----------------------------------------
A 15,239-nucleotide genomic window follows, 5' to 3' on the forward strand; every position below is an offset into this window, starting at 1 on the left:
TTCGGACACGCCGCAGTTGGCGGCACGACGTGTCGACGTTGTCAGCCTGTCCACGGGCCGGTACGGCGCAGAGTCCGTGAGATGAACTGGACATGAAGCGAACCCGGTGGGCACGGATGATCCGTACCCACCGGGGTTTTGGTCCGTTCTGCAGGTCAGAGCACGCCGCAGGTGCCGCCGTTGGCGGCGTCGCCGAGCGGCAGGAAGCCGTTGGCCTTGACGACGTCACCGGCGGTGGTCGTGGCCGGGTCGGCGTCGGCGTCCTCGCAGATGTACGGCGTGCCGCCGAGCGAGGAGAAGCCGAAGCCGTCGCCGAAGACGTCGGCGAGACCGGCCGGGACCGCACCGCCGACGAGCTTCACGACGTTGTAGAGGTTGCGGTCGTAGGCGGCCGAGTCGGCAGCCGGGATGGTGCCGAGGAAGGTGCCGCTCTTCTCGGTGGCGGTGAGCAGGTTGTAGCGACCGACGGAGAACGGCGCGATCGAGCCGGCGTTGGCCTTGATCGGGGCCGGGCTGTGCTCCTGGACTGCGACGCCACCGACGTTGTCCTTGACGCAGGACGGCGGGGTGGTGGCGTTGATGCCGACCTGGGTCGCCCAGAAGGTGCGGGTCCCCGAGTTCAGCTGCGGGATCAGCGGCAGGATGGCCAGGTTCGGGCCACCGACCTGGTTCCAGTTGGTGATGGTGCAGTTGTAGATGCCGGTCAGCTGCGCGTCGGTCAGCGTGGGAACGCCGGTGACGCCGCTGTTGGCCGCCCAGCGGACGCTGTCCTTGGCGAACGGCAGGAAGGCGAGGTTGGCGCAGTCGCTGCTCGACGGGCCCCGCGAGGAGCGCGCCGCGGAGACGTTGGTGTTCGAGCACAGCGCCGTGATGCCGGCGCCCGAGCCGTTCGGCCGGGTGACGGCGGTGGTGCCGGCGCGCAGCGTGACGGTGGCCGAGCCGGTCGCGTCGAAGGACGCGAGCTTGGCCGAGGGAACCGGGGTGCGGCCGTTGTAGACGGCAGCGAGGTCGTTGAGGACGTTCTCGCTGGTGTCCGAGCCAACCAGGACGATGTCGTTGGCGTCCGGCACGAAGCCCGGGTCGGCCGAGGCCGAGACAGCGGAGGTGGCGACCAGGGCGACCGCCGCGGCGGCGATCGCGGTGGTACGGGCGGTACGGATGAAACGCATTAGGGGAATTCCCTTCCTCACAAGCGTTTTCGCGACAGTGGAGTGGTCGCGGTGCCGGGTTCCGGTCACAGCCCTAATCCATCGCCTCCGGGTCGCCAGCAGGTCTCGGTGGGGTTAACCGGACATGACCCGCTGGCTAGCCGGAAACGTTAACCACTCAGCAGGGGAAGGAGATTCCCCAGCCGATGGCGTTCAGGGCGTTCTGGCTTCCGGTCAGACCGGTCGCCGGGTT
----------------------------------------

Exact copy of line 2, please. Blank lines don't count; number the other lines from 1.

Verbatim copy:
TTCGGACACGCCGCAGTTGGCGGCACGACGTGTCGACGTTGTCAGCCTGTCCACGGGCCGGTACGGCGCAGAGTCCGTGAGATGAACTGGACATGAAGCGAACCCGGTGGGCACGGATGATCCGTACCCACCGGGGTTTTGGTCCGTTCTGCAGGTCAGAGCACGCCGCAGGTGCCGCCGTTGGCGGCGTCGCCGAGCGGCAGGAAGCCGTTGGCCTTGACGACGTCACCGGCGGTGGTCGTGGCCGGGTCGGCGTCGGCGTCCTCGCAGATGTACGGCGTGCCGCCGAGCGAGGAGAAGCCGAAGCCGTCGCCGAAGACGTCGGCGAGACCGGCCGGGACCGCACCGCCGACGAGCTTCACGACGTTGTAGAGGTTGCGGTCGTAGGCGGCCGAGTCGGCAGCCGGGATGGTGCCGAGGAAGGTGCCGCTCTTCTCGGTGGCGGTGAGCAGGTTGTAGCGACCGACGGAGAACGGCGCGATCGAGCCGGCGTTGGCCTTGATCGGGGCCGGGCTGTGCTCCTGGACTGCGACGCCACCGACGTTGTCCTTGACGCAGGACGGCGGGGTGGTGGCGTTGATGCCGACCTGGGTCGCCCAGAAGGTGCGGGTCCCCGAGTTCAGCTGCGGGATCAGCGGCAGGATGGCCAGGTTCGGGCCACCGACCTGGTTCCAGTTGGTGATGGTGCAGTTGTAGATGCCGGTCAGCTGCGCGTCGGTCAGCGTGGGAACGCCGGTGACGCCGCTGTTGGCCGCCCAGCGGACGCTGTCCTTGGCGAACGGCAGGAAGGCGAGGTTGGCGCAGTCGCTGCTCGACGGGCCCCGCGAGGAGCGCGCCGCGGAGACGTTGGTGTTCGAGCACAGCGCCGTGATGCCGGCGCCCGAGCCGTTCGGCCGGGTGACGGCGGTGGTGCCGGCGCGCAGCGTGACGGTGGCCGAGCCGGTCGCGTCGAAGGACGCGAGCTTGGCCGAGGGAACCGGGGTGCGGCCGTTGTAGACGGCAGCGAGGTCGTTGAGGACGTTCTCGCTGGTGTCCGAGCCAACCAGGACGATGTCGTTGGCGTCCGGCACGAAGCCCGGGTCGGCCGAGGCCGAGACAGCGGAGGTGGCGACCAGGGCGACCGCCGCGGCGGCGATCGCGGTGGTACGGGCGGTACGGATGAAACGCATTAGGGGAATTCCCTTCCTCACAAGCGTTTTCGCGACAGTGGAGTGGTCGCGGTGCCGGGTTCCGGTCACAGCCCTAATCCATCGCCTCCGGGTCGCCAGCAGGTCTCGGTGGGGTTAACCGGACATGACCCGCTGGCTAGCCGGAAACGTTAACCACTCAGCAGGGGAAGGAGATTCCCCAGCCGATGGCGTTCAGGGCGTTCTGGCTTCCGGTCAGACCGGTCGCCGGGTT